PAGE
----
INTRODUCING THE CAMEL, by Peter Grill. Lamar Witmer in Kenya sent us a copy of this unique book. He wrote, "I've read a number of books about camels. The one I am sending you is the one I believe to be the most useful as a single guide for development workers among pastoralists who herd camels. It emphasizes practical concerns rather than purely scientific ones. It was written from the perspective of eastern Africa, which may limit its usefulness in other regions.
"One of the problems is that it was printed by special project money in 1987 and only a limited supply remains." Well, we agreed that it was a practical and unique book that should be easily available. So it was reprinted by the Mennonite Central Committee Office in the USA for distribution by ECHO.
It is a 149-page, spiral bound book. Chapter titles include: habitat of camels; camel adaptations to heat stress; reproduction (reproductive habits, rutting behavior, signs of oestrus, oestrus cycle, coitus, pregnancy testing, parturition); raising camel calves; establishing a camel breeding herd; products from the camel (milk production, composition and products, meat, blood, hides and wool, misc.); the riding camel (uses, selecting, pace, selecting by age, training, handling, weight bearing, breaking the lead, riding saddle), camels as beasts of burden (potential uses, capacity, age for training, moving a camel train, loading a camel, types of baggage saddles, making a baggage saddle, draft camels, plowing with the camel, other uses as a power source); buying camels (marketing system, difficulties, selecting, determining the age); feeding and watering camels (eating habits, feeding management, watering, drinking rate); common camel health problems in Kenya (general health, signs of a sick camel, examining the camel, common health problems, diseases [protozoal, bacterial, viral, internal parasites, external parasites, other problems]); developing a record system.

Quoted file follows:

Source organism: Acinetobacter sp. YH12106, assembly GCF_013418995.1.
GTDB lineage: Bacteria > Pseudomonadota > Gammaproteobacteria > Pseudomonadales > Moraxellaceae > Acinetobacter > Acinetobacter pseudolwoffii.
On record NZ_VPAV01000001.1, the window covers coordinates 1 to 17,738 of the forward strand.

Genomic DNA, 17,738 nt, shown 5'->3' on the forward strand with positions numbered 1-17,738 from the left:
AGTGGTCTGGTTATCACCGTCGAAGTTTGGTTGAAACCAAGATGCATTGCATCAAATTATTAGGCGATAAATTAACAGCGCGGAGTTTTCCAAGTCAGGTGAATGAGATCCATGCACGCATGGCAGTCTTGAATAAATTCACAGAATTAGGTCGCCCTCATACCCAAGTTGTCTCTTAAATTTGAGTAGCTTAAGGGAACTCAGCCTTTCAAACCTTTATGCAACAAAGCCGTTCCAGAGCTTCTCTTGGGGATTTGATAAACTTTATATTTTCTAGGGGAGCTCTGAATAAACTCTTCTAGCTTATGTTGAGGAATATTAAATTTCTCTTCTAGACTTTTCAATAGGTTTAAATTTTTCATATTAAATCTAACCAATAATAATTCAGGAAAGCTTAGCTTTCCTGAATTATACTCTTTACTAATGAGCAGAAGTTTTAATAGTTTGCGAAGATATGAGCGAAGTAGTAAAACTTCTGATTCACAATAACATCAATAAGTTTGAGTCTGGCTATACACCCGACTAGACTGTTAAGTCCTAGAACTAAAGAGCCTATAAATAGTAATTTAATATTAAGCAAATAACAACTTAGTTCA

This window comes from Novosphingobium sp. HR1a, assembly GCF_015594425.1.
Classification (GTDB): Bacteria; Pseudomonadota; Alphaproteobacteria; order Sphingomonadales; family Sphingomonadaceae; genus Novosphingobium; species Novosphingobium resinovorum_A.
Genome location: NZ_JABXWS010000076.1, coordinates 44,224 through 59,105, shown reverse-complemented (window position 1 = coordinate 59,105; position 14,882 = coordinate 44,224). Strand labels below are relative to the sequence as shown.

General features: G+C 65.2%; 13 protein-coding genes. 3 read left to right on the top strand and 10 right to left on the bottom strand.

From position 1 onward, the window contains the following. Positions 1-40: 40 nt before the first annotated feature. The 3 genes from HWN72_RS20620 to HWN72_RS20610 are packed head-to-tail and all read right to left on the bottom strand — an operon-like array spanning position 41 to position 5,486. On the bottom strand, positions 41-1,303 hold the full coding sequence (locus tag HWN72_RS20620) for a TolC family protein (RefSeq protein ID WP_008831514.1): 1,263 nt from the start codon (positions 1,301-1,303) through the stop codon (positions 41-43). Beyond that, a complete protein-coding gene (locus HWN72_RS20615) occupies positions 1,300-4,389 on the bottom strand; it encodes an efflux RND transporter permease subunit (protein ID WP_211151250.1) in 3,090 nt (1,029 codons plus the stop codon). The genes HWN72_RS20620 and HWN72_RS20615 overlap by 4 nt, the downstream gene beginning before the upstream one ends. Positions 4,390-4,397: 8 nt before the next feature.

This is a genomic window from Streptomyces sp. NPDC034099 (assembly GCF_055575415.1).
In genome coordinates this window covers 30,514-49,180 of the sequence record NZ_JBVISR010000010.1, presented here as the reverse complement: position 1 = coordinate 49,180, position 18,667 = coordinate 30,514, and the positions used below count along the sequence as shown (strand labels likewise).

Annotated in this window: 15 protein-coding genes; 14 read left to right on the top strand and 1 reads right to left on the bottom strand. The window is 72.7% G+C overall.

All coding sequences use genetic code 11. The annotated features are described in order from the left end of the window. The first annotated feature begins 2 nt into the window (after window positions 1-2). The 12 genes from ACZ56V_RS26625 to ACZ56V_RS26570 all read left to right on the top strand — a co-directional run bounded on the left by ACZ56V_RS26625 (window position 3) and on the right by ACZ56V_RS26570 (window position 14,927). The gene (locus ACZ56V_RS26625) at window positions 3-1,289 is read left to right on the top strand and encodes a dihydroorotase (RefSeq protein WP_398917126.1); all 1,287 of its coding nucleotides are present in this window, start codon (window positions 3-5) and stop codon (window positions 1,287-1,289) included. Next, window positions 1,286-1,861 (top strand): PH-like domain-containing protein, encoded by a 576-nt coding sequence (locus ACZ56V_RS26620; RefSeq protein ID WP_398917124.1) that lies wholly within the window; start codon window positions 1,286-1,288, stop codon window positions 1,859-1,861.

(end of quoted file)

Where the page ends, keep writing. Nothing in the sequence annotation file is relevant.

An excerpt from the feeding chapter follows. "Camels are primarily browsers. This gives them an advantage over cattle because they will eat leaves from trees in addition to grass much more readily than cattle will. ... [This] makes them ideal animals to add to the livestock mix of commercial ranches. Some ranchers in Kenya have added camels to their cattle and small stock ranching system so that they can use the camels to open up new pasture areas for the small stock. In dense brush the camels are brought in to browse the bushes. This breaks up some of the dense brush so that the goats can come in and browse the lower branches. The goats thin out the foliage so that the sun can reach the grasses. The additional sunlight increases the growth of the grass so that the cattle and sheep have more to eat. ... they increase the carrying capacity of the land for cattle and sheep in addition to the meat and milk from camels who are eating what would normally be unused by the other stock."